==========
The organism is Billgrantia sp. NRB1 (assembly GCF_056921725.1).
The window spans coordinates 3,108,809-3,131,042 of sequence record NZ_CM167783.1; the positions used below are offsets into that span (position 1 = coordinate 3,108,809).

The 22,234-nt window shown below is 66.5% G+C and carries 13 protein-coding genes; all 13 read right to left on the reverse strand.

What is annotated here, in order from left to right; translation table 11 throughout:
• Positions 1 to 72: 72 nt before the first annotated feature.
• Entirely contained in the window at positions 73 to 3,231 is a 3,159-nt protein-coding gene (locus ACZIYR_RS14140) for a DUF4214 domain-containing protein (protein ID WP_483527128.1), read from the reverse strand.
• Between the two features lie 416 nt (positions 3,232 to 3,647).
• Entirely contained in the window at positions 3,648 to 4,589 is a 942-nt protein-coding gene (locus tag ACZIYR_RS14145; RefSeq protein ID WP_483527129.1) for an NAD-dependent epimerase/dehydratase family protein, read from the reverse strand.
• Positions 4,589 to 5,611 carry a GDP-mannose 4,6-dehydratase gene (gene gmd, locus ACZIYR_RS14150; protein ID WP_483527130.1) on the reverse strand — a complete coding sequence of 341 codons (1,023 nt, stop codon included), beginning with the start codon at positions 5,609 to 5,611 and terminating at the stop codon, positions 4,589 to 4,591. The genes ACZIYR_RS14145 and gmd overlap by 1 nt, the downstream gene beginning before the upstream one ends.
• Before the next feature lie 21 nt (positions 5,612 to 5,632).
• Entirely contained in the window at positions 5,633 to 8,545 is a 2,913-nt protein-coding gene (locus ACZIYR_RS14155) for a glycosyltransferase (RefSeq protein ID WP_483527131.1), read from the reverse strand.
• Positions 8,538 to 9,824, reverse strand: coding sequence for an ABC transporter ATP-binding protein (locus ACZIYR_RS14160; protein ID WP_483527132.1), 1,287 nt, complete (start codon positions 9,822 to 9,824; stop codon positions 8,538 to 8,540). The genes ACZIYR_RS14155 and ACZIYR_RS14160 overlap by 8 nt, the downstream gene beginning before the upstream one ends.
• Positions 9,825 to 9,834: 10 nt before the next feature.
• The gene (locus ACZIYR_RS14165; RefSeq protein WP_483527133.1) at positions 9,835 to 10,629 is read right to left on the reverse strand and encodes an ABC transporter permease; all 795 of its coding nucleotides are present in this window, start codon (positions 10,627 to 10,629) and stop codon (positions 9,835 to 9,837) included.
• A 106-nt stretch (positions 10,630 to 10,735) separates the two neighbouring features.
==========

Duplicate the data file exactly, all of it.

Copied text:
The organism is Billgrantia sp. NRB1 (assembly GCF_056921725.1).
The window spans coordinates 3,108,809-3,131,042 of sequence record NZ_CM167783.1; the positions used below are offsets into that span (position 1 = coordinate 3,108,809).

The 22,234-nt window shown below is 66.5% G+C and carries 13 protein-coding genes; all 13 read right to left on the reverse strand.

What is annotated here, in order from left to right; translation table 11 throughout:
• Positions 1 to 72: 72 nt before the first annotated feature.
• Entirely contained in the window at positions 73 to 3,231 is a 3,159-nt protein-coding gene (locus ACZIYR_RS14140) for a DUF4214 domain-containing protein (protein ID WP_483527128.1), read from the reverse strand.
• Between the two features lie 416 nt (positions 3,232 to 3,647).
• Entirely contained in the window at positions 3,648 to 4,589 is a 942-nt protein-coding gene (locus tag ACZIYR_RS14145; RefSeq protein ID WP_483527129.1) for an NAD-dependent epimerase/dehydratase family protein, read from the reverse strand.
• Positions 4,589 to 5,611 carry a GDP-mannose 4,6-dehydratase gene (gene gmd, locus ACZIYR_RS14150; protein ID WP_483527130.1) on the reverse strand — a complete coding sequence of 341 codons (1,023 nt, stop codon included), beginning with the start codon at positions 5,609 to 5,611 and terminating at the stop codon, positions 4,589 to 4,591. The genes ACZIYR_RS14145 and gmd overlap by 1 nt, the downstream gene beginning before the upstream one ends.
• Before the next feature lie 21 nt (positions 5,612 to 5,632).
• Entirely contained in the window at positions 5,633 to 8,545 is a 2,913-nt protein-coding gene (locus ACZIYR_RS14155) for a glycosyltransferase (RefSeq protein ID WP_483527131.1), read from the reverse strand.
• Positions 8,538 to 9,824, reverse strand: coding sequence for an ABC transporter ATP-binding protein (locus ACZIYR_RS14160; protein ID WP_483527132.1), 1,287 nt, complete (start codon positions 9,822 to 9,824; stop codon positions 8,538 to 8,540). The genes ACZIYR_RS14155 and ACZIYR_RS14160 overlap by 8 nt, the downstream gene beginning before the upstream one ends.
• Positions 9,825 to 9,834: 10 nt before the next feature.
• The gene (locus ACZIYR_RS14165; RefSeq protein WP_483527133.1) at positions 9,835 to 10,629 is read right to left on the reverse strand and encodes an ABC transporter permease; all 795 of its coding nucleotides are present in this window, start codon (positions 10,627 to 10,629) and stop codon (positions 9,835 to 9,837) included.
• A 106-nt stretch (positions 10,630 to 10,735) separates the two neighbouring features.